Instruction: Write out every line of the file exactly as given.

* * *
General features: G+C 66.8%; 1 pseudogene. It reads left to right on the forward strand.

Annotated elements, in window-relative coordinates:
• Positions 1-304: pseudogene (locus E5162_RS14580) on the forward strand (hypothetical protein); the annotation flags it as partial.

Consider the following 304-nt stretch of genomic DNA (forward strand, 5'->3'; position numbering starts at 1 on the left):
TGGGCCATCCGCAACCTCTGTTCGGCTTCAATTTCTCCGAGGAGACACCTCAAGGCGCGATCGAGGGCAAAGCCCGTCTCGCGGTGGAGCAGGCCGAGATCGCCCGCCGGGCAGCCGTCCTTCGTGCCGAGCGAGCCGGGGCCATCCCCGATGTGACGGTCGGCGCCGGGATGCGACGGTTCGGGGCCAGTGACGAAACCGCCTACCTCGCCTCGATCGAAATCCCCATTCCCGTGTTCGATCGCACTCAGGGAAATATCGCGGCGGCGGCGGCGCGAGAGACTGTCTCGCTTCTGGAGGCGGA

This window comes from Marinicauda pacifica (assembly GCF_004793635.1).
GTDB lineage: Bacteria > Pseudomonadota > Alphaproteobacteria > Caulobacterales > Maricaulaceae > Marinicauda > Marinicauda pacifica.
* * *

General features: G+C 66.8%; 1 pseudogene. It reads left to right on the forward strand.

Annotated elements, in window-relative coordinates:
• Positions 1-304: pseudogene (locus E5162_RS14580) on the forward strand (hypothetical protein); the annotation flags it as partial.

Consider the following 304-nt stretch of genomic DNA (forward strand, 5'->3'; position numbering starts at 1 on the left):
TGGGCCATCCGCAACCTCTGTTCGGCTTCAATTTCTCCGAGGAGACACCTCAAGGCGCGATCGAGGGCAAAGCCCGTCTCGCGGTGGAGCAGGCCGAGATCGCCCGCCGGGCAGCCGTCCTTCGTGCCGAGCGAGCCGGGGCCATCCCCGATGTGACGGTCGGCGCCGGGATGCGACGGTTCGGGGCCAGTGACGAAACCGCCTACCTCGCCTCGATCGAAATCCCCATTCCCGTGTTCGATCGCACTCAGGGAAATATCGCGGCGGCGGCGGCGCGAGAGACTGTCTCGCTTCTGGAGGCGGA

This window comes from Marinicauda pacifica (assembly GCF_004793635.1).
GTDB lineage: Bacteria > Pseudomonadota > Alphaproteobacteria > Caulobacterales > Maricaulaceae > Marinicauda > Marinicauda pacifica.